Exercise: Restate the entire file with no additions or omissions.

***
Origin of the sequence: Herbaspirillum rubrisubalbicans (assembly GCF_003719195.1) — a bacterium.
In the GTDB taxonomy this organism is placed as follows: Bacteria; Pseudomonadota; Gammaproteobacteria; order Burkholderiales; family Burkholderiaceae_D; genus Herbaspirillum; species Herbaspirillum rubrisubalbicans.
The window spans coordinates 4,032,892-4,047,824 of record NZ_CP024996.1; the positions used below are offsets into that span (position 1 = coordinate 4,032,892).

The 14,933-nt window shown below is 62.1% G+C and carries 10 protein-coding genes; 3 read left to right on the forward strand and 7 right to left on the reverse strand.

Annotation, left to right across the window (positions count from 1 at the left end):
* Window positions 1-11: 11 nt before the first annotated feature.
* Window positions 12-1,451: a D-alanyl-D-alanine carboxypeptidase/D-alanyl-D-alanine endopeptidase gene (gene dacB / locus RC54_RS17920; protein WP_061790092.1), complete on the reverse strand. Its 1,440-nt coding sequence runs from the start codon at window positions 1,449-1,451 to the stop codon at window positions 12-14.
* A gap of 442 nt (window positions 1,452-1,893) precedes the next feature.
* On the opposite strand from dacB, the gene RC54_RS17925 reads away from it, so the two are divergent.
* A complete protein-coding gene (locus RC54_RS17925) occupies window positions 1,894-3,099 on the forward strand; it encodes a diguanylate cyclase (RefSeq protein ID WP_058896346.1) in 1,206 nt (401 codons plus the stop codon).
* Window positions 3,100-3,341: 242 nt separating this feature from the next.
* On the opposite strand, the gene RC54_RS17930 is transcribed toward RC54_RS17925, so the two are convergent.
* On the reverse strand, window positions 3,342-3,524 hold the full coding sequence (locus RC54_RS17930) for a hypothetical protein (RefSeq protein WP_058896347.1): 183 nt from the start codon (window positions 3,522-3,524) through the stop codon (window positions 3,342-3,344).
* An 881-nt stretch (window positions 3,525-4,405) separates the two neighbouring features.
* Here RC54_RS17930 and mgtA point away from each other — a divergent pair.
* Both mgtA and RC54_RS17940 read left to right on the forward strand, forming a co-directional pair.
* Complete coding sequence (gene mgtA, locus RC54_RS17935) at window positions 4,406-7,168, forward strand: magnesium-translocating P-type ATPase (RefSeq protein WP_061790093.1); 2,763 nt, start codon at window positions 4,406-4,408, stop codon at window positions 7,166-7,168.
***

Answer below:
Origin of the sequence: Herbaspirillum rubrisubalbicans (assembly GCF_003719195.1) — a bacterium.
In the GTDB taxonomy this organism is placed as follows: Bacteria; Pseudomonadota; Gammaproteobacteria; order Burkholderiales; family Burkholderiaceae_D; genus Herbaspirillum; species Herbaspirillum rubrisubalbicans.
The window spans coordinates 4,032,892-4,047,824 of record NZ_CP024996.1; the positions used below are offsets into that span (position 1 = coordinate 4,032,892).

The 14,933-nt window shown below is 62.1% G+C and carries 10 protein-coding genes; 3 read left to right on the forward strand and 7 right to left on the reverse strand.

Annotation, left to right across the window (positions count from 1 at the left end):
* Window positions 1-11: 11 nt before the first annotated feature.
* Window positions 12-1,451: a D-alanyl-D-alanine carboxypeptidase/D-alanyl-D-alanine endopeptidase gene (gene dacB / locus RC54_RS17920; protein WP_061790092.1), complete on the reverse strand. Its 1,440-nt coding sequence runs from the start codon at window positions 1,449-1,451 to the stop codon at window positions 12-14.
* A gap of 442 nt (window positions 1,452-1,893) precedes the next feature.
* On the opposite strand from dacB, the gene RC54_RS17925 reads away from it, so the two are divergent.
* A complete protein-coding gene (locus RC54_RS17925) occupies window positions 1,894-3,099 on the forward strand; it encodes a diguanylate cyclase (RefSeq protein ID WP_058896346.1) in 1,206 nt (401 codons plus the stop codon).
* Window positions 3,100-3,341: 242 nt separating this feature from the next.
* On the opposite strand, the gene RC54_RS17930 is transcribed toward RC54_RS17925, so the two are convergent.
* On the reverse strand, window positions 3,342-3,524 hold the full coding sequence (locus RC54_RS17930) for a hypothetical protein (RefSeq protein WP_058896347.1): 183 nt from the start codon (window positions 3,522-3,524) through the stop codon (window positions 3,342-3,344).
* An 881-nt stretch (window positions 3,525-4,405) separates the two neighbouring features.
* Here RC54_RS17930 and mgtA point away from each other — a divergent pair.
* Both mgtA and RC54_RS17940 read left to right on the forward strand, forming a co-directional pair.
* Complete coding sequence (gene mgtA, locus RC54_RS17935) at window positions 4,406-7,168, forward strand: magnesium-translocating P-type ATPase (RefSeq protein WP_061790093.1); 2,763 nt, start codon at window positions 4,406-4,408, stop codon at window positions 7,166-7,168.